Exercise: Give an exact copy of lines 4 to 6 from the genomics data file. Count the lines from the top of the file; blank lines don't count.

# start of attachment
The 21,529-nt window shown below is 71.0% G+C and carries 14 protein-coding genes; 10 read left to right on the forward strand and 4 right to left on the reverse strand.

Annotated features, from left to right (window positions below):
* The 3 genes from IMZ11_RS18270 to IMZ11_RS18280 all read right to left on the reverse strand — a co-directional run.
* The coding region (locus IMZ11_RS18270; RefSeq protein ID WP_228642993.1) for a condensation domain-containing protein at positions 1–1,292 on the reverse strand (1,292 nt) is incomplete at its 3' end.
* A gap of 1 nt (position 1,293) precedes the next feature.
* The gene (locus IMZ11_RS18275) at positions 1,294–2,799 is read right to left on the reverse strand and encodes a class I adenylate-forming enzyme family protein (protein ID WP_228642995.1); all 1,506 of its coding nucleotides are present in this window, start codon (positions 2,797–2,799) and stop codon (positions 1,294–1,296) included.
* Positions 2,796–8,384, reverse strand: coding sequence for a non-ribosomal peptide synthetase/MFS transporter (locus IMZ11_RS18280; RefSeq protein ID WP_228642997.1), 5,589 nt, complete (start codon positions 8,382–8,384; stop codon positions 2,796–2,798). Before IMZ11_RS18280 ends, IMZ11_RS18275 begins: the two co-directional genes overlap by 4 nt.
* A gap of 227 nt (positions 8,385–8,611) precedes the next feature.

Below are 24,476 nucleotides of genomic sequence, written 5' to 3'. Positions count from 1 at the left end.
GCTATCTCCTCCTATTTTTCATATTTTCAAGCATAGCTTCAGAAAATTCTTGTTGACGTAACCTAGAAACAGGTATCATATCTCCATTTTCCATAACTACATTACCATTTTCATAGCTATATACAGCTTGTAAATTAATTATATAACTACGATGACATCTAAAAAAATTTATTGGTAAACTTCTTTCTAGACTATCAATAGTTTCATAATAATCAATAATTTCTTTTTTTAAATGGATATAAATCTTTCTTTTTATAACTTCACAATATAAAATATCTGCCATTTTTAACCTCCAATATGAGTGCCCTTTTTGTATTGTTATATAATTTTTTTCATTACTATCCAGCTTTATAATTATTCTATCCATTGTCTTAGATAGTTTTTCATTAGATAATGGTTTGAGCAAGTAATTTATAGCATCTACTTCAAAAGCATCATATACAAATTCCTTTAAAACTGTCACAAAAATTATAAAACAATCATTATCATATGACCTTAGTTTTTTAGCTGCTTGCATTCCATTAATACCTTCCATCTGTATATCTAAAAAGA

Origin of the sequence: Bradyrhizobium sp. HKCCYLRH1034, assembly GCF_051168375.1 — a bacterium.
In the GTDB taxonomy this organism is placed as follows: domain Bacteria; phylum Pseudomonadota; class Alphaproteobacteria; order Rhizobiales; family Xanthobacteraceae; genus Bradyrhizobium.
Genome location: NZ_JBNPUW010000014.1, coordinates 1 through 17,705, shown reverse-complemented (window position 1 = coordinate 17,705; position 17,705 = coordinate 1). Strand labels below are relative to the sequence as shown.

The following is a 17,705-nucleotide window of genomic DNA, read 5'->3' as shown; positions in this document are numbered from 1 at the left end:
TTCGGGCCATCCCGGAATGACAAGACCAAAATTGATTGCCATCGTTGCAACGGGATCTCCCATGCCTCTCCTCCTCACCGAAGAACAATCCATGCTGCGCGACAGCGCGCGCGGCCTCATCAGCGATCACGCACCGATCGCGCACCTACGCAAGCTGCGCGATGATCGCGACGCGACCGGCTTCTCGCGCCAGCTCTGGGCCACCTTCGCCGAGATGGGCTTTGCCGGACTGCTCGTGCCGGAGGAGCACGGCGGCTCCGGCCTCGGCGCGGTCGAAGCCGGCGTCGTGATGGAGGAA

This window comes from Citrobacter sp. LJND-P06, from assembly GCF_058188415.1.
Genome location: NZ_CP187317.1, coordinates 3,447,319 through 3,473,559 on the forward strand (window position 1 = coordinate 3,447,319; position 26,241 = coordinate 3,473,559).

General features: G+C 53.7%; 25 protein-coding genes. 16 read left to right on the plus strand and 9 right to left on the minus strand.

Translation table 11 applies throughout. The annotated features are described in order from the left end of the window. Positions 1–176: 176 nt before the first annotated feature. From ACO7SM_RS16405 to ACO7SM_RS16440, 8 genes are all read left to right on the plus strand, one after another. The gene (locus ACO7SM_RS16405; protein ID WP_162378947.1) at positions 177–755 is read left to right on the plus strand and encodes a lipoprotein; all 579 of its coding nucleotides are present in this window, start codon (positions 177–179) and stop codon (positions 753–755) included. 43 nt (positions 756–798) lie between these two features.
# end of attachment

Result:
* The coding region (locus IMZ11_RS18270; RefSeq protein ID WP_228642993.1) for a condensation domain-containing protein at positions 1–1,292 on the reverse strand (1,292 nt) is incomplete at its 3' end.
* A gap of 1 nt (position 1,293) precedes the next feature.
* The gene (locus IMZ11_RS18275) at positions 1,294–2,799 is read right to left on the reverse strand and encodes a class I adenylate-forming enzyme family protein (protein ID WP_228642995.1); all 1,506 of its coding nucleotides are present in this window, start codon (positions 2,797–2,799) and stop codon (positions 1,294–1,296) included.